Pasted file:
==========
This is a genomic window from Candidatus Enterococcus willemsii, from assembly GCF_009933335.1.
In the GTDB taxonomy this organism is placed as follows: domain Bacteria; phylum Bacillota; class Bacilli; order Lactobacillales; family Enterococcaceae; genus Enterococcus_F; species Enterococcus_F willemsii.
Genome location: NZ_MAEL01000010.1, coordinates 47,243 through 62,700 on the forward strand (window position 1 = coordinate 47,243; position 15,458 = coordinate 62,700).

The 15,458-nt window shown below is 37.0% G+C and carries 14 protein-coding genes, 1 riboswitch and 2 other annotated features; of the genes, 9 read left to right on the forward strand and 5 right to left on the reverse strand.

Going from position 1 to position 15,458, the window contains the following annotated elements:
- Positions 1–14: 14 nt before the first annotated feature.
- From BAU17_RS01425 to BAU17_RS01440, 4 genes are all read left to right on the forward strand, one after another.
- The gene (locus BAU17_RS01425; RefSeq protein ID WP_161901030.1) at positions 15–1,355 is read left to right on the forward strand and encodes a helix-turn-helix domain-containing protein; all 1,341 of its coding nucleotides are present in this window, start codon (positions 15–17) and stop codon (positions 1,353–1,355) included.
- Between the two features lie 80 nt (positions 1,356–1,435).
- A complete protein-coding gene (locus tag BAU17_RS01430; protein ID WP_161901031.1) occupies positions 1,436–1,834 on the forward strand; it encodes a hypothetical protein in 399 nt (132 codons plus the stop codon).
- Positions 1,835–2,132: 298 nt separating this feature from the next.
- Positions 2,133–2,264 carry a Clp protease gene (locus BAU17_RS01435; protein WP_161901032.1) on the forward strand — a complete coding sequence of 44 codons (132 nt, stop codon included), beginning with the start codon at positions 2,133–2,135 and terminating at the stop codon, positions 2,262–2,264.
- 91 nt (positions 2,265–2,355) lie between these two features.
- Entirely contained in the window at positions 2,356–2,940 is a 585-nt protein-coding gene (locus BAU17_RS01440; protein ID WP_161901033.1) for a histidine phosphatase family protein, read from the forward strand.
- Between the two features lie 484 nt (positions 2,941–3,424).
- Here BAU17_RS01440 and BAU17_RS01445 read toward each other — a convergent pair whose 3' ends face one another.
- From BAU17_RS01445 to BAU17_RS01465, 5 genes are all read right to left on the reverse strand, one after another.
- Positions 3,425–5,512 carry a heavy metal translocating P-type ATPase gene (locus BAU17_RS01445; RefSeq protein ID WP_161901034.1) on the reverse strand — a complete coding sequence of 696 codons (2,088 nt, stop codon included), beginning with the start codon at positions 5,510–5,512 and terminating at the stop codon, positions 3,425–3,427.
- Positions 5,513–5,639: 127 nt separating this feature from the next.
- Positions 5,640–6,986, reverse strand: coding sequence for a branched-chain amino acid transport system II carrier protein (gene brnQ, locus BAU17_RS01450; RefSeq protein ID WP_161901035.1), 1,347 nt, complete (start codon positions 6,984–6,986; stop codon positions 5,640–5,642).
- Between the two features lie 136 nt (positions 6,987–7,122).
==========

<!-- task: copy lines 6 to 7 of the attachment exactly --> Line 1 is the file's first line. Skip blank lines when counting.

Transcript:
- Positions 1–14: 14 nt before the first annotated feature.
- From BAU17_RS01425 to BAU17_RS01440, 4 genes are all read left to right on the forward strand, one after another.